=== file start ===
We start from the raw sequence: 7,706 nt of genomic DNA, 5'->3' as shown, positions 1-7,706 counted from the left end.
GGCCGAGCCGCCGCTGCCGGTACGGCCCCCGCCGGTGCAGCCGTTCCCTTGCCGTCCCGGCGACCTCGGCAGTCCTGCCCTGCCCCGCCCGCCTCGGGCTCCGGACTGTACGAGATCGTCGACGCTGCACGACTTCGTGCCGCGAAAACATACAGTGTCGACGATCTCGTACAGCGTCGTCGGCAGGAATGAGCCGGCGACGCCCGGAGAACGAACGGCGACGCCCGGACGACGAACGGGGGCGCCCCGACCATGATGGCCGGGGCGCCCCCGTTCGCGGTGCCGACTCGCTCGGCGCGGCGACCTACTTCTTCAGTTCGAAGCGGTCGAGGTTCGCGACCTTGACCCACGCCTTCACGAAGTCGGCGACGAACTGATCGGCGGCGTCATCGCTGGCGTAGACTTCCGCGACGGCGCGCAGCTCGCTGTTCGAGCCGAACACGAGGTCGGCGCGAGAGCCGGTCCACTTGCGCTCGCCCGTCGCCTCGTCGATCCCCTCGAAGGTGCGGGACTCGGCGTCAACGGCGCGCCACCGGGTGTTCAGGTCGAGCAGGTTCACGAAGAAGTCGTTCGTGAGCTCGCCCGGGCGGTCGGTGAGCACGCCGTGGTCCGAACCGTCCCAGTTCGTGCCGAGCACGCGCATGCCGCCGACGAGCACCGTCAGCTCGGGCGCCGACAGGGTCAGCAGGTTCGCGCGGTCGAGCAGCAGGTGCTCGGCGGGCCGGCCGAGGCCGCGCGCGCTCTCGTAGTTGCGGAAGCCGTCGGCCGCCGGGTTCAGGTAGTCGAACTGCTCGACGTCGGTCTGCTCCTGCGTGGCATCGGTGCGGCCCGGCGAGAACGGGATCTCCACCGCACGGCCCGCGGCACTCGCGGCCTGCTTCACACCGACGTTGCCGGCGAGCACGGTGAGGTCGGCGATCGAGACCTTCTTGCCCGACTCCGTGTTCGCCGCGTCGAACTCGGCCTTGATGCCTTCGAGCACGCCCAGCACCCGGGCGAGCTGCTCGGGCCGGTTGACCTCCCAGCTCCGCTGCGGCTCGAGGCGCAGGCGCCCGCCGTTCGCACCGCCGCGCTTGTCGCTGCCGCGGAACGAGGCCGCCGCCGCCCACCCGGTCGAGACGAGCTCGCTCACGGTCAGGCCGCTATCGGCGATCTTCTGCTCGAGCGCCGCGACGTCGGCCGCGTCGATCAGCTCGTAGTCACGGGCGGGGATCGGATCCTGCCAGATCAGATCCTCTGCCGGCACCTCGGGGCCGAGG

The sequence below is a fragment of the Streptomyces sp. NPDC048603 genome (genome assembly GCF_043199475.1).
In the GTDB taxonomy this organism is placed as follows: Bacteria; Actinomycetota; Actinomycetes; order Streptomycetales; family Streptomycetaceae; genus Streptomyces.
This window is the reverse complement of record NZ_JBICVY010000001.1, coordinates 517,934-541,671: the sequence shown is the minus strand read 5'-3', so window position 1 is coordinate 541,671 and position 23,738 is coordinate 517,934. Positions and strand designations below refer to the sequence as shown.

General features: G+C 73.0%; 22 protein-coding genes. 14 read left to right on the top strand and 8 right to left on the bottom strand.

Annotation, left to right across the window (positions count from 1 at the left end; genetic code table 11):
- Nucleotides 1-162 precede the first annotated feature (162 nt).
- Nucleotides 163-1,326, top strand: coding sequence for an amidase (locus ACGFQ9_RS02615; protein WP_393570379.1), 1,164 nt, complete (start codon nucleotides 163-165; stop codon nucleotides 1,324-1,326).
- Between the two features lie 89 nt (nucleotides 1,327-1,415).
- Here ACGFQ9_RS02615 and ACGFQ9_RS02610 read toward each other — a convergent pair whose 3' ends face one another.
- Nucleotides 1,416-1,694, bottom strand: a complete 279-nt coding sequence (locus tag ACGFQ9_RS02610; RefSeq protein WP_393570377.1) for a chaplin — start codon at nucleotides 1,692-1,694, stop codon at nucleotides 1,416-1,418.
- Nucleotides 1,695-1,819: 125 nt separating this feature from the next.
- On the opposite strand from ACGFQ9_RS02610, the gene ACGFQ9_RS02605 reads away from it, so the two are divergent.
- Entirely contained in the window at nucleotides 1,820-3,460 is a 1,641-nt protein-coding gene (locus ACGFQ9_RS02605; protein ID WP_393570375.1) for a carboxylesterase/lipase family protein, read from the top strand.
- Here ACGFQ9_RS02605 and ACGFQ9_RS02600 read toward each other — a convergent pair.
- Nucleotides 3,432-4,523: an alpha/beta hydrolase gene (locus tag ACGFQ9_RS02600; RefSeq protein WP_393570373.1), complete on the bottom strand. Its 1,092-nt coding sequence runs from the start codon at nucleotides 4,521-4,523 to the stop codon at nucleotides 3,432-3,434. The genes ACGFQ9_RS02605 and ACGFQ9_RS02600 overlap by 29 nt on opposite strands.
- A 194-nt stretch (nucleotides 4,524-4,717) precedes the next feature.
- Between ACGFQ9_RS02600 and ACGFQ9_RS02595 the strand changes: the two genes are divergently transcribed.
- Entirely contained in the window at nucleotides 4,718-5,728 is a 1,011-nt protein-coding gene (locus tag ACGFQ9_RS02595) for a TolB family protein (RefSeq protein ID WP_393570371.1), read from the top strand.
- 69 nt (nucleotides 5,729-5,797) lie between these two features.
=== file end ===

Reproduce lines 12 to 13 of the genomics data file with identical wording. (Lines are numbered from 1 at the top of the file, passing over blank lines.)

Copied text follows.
- Nucleotides 1,416-1,694, bottom strand: a complete 279-nt coding sequence (locus tag ACGFQ9_RS02610; RefSeq protein WP_393570377.1) for a chaplin — start codon at nucleotides 1,692-1,694, stop codon at nucleotides 1,416-1,418.
- Nucleotides 1,695-1,819: 125 nt separating this feature from the next.